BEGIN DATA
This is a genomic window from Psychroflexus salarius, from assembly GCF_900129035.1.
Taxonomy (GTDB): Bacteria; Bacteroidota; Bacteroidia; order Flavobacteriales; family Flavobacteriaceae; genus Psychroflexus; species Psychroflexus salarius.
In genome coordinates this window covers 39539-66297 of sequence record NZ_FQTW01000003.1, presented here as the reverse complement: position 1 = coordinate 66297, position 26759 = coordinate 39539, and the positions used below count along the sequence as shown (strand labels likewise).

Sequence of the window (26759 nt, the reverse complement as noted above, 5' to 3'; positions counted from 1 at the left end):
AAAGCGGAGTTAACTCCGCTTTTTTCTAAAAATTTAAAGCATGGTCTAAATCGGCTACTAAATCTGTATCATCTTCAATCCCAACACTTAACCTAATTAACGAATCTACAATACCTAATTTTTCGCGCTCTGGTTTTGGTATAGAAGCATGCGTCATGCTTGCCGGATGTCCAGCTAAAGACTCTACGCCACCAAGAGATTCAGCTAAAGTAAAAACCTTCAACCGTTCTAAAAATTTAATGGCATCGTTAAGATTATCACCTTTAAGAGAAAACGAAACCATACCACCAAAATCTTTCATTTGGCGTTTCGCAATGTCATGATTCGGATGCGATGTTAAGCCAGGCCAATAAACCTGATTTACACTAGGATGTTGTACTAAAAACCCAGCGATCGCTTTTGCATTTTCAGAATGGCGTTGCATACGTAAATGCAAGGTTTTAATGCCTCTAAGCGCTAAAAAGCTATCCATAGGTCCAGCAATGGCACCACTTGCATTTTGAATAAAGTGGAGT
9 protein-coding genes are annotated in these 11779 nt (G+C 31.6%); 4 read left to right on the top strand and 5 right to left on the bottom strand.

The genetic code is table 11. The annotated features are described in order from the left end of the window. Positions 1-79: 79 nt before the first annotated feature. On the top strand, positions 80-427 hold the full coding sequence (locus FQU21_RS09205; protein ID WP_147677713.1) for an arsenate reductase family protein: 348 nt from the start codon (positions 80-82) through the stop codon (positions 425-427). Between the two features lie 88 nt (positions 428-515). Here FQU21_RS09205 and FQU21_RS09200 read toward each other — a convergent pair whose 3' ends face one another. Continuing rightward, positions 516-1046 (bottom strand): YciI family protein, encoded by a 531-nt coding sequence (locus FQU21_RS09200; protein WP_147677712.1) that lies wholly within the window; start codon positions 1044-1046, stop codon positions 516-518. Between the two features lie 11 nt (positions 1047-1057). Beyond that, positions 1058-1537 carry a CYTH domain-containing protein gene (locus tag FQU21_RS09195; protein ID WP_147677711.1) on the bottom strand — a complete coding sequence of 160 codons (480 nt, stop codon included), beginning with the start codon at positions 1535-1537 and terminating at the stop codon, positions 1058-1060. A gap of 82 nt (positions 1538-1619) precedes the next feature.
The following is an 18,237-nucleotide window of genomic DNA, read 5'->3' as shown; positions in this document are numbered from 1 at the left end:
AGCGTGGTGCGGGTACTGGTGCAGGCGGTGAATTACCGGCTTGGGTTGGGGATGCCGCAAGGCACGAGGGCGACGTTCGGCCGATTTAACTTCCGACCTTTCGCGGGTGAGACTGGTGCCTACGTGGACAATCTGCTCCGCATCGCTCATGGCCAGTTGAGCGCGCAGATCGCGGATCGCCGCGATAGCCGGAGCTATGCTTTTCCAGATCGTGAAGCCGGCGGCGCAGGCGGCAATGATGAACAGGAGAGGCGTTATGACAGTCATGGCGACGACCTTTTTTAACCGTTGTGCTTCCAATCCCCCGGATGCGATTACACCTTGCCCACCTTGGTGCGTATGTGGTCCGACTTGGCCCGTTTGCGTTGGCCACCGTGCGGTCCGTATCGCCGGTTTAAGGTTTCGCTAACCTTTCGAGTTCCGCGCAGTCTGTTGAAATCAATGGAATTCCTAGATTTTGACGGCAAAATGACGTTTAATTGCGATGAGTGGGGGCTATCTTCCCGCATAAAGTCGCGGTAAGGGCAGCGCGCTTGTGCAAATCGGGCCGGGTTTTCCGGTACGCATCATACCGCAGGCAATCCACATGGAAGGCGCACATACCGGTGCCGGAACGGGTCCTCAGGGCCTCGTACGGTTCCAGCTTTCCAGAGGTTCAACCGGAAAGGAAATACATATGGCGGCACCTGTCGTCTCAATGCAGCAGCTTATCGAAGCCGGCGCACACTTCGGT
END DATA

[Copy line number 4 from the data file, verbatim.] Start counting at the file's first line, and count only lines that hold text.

Sequence of the window (26759 nt, the reverse complement as noted above, 5' to 3'; positions counted from 1 at the left end):